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Celebration of the spiritual power of Maori women coming to Victoria

All-female infusion of culture fills McPherson stage March 27
The spirtiual power of women will be on display as The Okareka Dance Company grace the stage at McPherson Playhouse on March 27. (Courtesy Okareka Dance Company)

A dance show celebrating Maori women in Aotearoa (the Indigenous name for New Zealand) is coming to Victoria.

Taiaroa Royal, artistic director of the Okareka Dance Company, brings his performance of Mana Wahine (the spiritual power of women) to Victoria on March 27

Mana Wahine is an all-female performance designed and influenced by Taiaroa Royal. The inspiration for the dancing comes from his Wahine tupana (female ancestors), who, without Royal, would not be in the position he finds himself in today.

“Two of my ancestors were incredible women. Without their bravery, tenacity, and kind of lateral thinking, I may not be here today.”

Mana Wahine is a crucial concept in kaupapa (knowledge) Maori, as women are considered sacred.

“In Maori, women are considered sacred because they are the bearers of the future generations. They are very revered in our culture.”

It will be the second time Royal has taken a dance company to Canada, visiting in 2014, but is the first time this performance of Mana Washine appears in Victoria and Canada.

“I feel very proud that I can create a vehicle for our reo (language) and our tikanga (customs). Our stories, our waiata (song). Our essence is being given the opportunity to be on the international stage.”

Mana Wahine uses Te Reo as its primary language, and Royal is aware that people in the audience might not completely understand what is being said.

“People don’t have to understand the work, how I understand it, how we understand it, or even how the company does. But if they connect with it in whatever form, shape, or form, that’s the main thing for me. It’s about communicating.”

Audience members will be treated to an infusion of Maori culture and to the bird song of Aotearoa (New Zealand), one of the most beautiful and unique sounds there are, Royal said.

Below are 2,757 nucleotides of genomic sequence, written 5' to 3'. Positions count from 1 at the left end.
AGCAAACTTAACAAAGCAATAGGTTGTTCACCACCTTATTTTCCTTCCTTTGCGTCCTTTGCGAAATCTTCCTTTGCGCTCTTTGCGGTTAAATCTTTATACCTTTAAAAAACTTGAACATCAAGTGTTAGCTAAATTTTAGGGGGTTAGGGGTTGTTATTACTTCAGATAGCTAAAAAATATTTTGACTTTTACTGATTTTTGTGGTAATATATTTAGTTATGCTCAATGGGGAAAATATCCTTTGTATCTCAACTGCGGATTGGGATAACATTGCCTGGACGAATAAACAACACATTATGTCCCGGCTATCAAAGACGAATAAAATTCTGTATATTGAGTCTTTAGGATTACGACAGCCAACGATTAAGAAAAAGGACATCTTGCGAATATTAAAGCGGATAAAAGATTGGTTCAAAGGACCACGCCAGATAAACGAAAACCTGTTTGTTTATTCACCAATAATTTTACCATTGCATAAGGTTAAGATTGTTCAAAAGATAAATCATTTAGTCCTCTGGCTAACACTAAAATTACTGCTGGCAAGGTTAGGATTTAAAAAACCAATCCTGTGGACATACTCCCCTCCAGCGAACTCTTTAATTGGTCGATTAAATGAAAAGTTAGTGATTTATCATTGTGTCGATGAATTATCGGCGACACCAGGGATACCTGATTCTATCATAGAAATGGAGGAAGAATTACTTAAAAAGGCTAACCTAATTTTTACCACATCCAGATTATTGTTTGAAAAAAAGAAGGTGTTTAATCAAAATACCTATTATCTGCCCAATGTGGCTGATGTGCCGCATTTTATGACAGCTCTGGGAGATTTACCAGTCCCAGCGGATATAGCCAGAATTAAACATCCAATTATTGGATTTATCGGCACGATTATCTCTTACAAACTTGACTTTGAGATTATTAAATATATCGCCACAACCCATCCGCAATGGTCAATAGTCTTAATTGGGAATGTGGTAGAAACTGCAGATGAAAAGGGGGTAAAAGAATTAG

“The soundtrack is all our native birds. The tui, the fantail, the kiwi, all of them are there…And the audience will be transported to Aoteraoa.”

Mana Wahine incorporates traditional Kapa Haka movements often seen when people visit New Zealand. It will also have its own feel and movements, creating a unique experience.

“We incorporate the essence of Kapa Haka, you know when you watch a Kapa Haka group, you feel something, you feel the energy. So we take that essence and fuse it into contemporary movement.”

The group will practice in Auckland, New Zealand, before they make the journey across the Pacific Ocean with shows in the U.S. before coming to Vancouver Island.

The show had been planned for 2020, but the pandemic stopped the tour. Mana Wahine will be on tour for a few weeks before Royal and the company return to New Zealand.

“I didn’t want to be away from home for more than six or seven weeks, eight weeks, or two months. I couldn’t do it, so we split the tour up. So in October and November this year, we’re returning and doing a few other venues in the States.”

Deep knowledge of Maori is not required for audiences to enjoy Mana Wahine, said Royal, but there are concepts that people can learn before the show opens so they might understand the important themes in Tikanga Maori.

“The phrase one could learn is whanau, which is family. Whanau is something that’s very much infused in the work as well. Not only in the production on stage but also backstage, in how we rehearse. It is very, very family-orientated.”

Aroha (love), whanau, and mana wahine are concepts that will help audiences connect with the show even more, but it is not a requirement.

“We can all be in touch with our mana wahine within ourselves. Even as men, there’s a way of tapping into that essence.”

Royal is aware of the relationship that other Indigenous cultures around the world view Maori as a group of native people who have upheld their cultures and traditions.

“They kind of look up to us as a people, as an indigenous people and see how the Maori people have been, have struggled yet and have turned their culture around.”

Tickets for Mana Wahine can be purchased at

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About the Author: Thomas Eley

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